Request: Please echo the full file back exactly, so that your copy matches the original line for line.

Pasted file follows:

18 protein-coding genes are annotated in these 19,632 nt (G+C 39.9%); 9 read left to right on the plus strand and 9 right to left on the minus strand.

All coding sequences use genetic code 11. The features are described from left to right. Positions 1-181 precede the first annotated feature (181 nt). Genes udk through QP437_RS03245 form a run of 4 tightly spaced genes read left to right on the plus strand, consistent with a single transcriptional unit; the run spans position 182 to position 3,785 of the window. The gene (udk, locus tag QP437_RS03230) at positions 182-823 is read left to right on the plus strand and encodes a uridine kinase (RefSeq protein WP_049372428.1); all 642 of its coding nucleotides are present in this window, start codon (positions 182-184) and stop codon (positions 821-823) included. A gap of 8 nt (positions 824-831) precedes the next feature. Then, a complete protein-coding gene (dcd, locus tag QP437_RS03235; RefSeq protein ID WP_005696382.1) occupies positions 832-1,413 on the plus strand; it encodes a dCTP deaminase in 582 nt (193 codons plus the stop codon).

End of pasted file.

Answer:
18 protein-coding genes are annotated in these 19,632 nt (G+C 39.9%); 9 read left to right on the plus strand and 9 right to left on the minus strand.

All coding sequences use genetic code 11. The features are described from left to right. Positions 1-181 precede the first annotated feature (181 nt). Genes udk through QP437_RS03245 form a run of 4 tightly spaced genes read left to right on the plus strand, consistent with a single transcriptional unit; the run spans position 182 to position 3,785 of the window. The gene (udk, locus tag QP437_RS03230) at positions 182-823 is read left to right on the plus strand and encodes a uridine kinase (RefSeq protein WP_049372428.1); all 642 of its coding nucleotides are present in this window, start codon (positions 182-184) and stop codon (positions 821-823) included. A gap of 8 nt (positions 824-831) precedes the next feature. Then, a complete protein-coding gene (dcd, locus tag QP437_RS03235; RefSeq protein ID WP_005696382.1) occupies positions 832-1,413 on the plus strand; it encodes a dCTP deaminase in 582 nt (193 codons plus the stop codon).